Music at the Finca Vigia: A Preliminary Catalog of Hemingway's Audio Collection

By Justice, Hilary K. | The Hemingway Review, Fall 2005 | Go to article overview

Music at the Finca Vigia: A Preliminary Catalog of Hemingway's Audio Collection


Justice, Hilary K., The Hemingway Review


This illustrated note provides a description and preliminary catalog of Hemingway's Audio Collection, including phonograph records and the sound system, at the Museo Ernest Hemingway (Finca Vigia) in San Francisco de Paula, Cuba. The description considers architectural and acoustic features of the house, some specifics of Hemingway's sound technology, and the organization of the collection, as well as patterns of wear that may indicate Hemingway's favorite works. The catalog is based on digital enhancements of photographs taken by the author in November of 2000.

INTRODUCTION

When Ernest Hemingway left the Finca Vigia, his home in San Francisco de Paula, Cuba, on 25 July 1960, he did not know that between his failing health and tightening travel restrictions he would never return. Hemingway had lived in the house since April 1939, when his soon-to-be third wife, Martha Gellhorn, rented it and had it renovated (Reynolds 93-94). Mary, his widow, returned to Cuba after his death in 1961, and was allowed to remove a few paintings and selected papers, including the manuscripts and typescripts for much of what would constitute his posthumously published works (Mary Hemingway 505, 508). What she left--almost all of the books and papers, works of art, and personal items--constitutes the holdings of the Museo Ernest Hemingway. As of 2000, prior to the first of a series of tropical storms that have since necessitated restoration and repair of the Finca, the contents of the house and their placement within it purportedly represented conditions upon Hemingway's final departure. Whether or not this is uniformly true for every item in the house, the Museo Ernest Hemingway offers extensive collections of personal items, including objects usually dispersed throughout a family as generations pass.

Hemingway's music collection, including his sound system and phonograph records belonging to the author and his wives, is one of the most important. As of November 2000, Maria Valdes, the phonodisc curator at the Museo Ernest Hemingway, was preparing a complete catalog of Hemingway's music collection. The preliminary catalog offered here is intended to provide interested scholars with an initial glimpse of the collection and to spark discourse whose full development must await the eventual publication of Valdes's full version.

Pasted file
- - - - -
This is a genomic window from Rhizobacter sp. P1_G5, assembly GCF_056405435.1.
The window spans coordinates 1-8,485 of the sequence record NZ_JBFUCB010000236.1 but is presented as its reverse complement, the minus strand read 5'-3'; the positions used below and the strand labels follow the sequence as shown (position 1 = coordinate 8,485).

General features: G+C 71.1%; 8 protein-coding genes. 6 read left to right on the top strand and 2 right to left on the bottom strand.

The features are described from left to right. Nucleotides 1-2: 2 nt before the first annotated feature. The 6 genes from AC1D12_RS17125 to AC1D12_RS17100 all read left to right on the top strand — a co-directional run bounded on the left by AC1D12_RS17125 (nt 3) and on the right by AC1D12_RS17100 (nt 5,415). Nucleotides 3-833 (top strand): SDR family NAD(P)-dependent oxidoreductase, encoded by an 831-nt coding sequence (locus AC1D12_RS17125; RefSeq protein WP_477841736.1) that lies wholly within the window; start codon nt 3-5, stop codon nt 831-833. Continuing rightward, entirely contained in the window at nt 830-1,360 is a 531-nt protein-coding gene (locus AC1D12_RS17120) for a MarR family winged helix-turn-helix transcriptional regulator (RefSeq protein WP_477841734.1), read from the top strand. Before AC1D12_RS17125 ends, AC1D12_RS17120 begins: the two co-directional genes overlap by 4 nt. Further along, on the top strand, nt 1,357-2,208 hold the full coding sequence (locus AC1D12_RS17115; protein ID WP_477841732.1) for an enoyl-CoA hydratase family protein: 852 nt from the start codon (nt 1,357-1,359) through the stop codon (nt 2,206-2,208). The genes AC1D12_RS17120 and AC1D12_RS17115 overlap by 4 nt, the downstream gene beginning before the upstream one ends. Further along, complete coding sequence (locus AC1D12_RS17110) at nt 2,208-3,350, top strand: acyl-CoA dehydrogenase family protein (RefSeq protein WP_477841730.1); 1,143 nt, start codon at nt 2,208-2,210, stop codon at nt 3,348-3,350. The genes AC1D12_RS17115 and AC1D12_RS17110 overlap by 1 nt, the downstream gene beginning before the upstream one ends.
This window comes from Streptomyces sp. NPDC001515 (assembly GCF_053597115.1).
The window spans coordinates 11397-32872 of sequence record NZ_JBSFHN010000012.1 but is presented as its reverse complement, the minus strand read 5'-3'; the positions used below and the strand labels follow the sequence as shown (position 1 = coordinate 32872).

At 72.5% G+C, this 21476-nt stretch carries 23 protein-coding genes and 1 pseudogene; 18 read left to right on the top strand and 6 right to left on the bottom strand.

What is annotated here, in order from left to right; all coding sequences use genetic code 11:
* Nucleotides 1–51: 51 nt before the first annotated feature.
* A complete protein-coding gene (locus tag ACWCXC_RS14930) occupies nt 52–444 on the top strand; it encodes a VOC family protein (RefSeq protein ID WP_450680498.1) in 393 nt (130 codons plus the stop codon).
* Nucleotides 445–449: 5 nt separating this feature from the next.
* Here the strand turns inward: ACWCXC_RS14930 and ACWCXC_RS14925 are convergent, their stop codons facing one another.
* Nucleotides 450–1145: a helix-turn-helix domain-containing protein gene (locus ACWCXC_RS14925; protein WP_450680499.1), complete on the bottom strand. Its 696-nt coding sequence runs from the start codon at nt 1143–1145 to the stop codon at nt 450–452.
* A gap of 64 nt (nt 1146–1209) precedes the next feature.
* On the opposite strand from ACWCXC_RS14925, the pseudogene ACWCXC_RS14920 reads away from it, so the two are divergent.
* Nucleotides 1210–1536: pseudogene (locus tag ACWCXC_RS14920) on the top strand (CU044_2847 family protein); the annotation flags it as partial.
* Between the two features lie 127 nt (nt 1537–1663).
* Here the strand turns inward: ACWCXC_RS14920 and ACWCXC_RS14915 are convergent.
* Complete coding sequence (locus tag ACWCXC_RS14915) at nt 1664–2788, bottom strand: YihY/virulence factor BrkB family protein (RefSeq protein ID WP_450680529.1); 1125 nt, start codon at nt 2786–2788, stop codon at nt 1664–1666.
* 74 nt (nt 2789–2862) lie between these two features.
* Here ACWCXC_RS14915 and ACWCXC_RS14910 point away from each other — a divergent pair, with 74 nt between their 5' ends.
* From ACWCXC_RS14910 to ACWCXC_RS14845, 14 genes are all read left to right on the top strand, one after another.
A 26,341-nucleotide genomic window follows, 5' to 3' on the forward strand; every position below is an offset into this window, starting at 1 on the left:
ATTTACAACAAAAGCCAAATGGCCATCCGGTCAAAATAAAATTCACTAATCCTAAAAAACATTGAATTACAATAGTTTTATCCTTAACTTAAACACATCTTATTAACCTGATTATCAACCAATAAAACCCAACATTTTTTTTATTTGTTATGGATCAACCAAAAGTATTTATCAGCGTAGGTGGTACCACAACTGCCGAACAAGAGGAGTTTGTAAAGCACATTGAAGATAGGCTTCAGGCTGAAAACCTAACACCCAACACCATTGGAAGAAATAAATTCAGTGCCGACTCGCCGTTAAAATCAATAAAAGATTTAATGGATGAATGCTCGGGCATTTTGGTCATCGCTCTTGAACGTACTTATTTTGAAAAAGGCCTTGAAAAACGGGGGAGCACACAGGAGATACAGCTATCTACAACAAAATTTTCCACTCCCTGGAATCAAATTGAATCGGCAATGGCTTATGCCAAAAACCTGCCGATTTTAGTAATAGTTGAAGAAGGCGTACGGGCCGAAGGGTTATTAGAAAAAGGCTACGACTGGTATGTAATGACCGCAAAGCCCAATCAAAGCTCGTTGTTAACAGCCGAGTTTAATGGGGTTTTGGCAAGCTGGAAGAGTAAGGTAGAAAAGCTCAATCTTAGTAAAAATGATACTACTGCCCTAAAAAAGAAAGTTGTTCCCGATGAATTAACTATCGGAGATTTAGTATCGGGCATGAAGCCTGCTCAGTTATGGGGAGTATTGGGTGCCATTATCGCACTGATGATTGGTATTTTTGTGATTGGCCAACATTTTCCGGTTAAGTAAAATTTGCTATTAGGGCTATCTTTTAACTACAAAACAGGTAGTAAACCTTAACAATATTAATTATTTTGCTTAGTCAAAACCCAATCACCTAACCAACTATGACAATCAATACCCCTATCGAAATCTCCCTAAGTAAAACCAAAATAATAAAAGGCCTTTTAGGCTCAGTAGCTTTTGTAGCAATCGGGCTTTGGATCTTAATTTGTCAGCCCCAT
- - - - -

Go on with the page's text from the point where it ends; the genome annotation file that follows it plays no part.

Perhaps surprisingly, Hemingway's single most important musical artifact is the Finca Vigia house itself. Its open floor plan, high ceilings, and tiled floor reflect an architectural pragmatism appropriate to the tropical climate, but also coincidentally render the house almost acoustically perfect. This architecture style itself is hardly remarkable; however, during his years there, Hemingway--or perhaps one of his wives--had the house wired for sound.

Acoustically and technologically, then, the Finca Vigia acts as a house-sized stereo system. Hemingway's Bell phonograph record player, located in the living room, plays music through two sets of large speakers--one in the living room and one in the library. As these rooms are connected via a large, open archway, the presence of the library speakers probably indicates a desire for then state-of-the-art sound quality. There are no speakers in the bedroom the staff identifies as Hemingway's; however, the living room speakers are located on the common wall to the bedroom--the wall against which his bedroom bookcase and typewriter stand. As he stood at the bookcase writing, the door to the sitting room was to his immediate left. Thus if there was anything playing on the phonograph while he was writing in the library, in the bedroom, or anywhere in the main house, not only could he have heard it, but the sound quality would have been excellent.

PRELIMINARY DESCRIPTION OF THE PHONODISC COLLECTION

The phonodiscs in the collection reflect the musical tastes of at least two individuals: Ernest and Mary Hemingway (the tastes of Hemingway's sons, who visited the Finca, Martha Gellhorn, who initially rented the house and who may have left items behind after her divorce, and Pauline Pfeiffer, who was a long-term guest at the Finca in the 1940s, may possibly be represented as well). …

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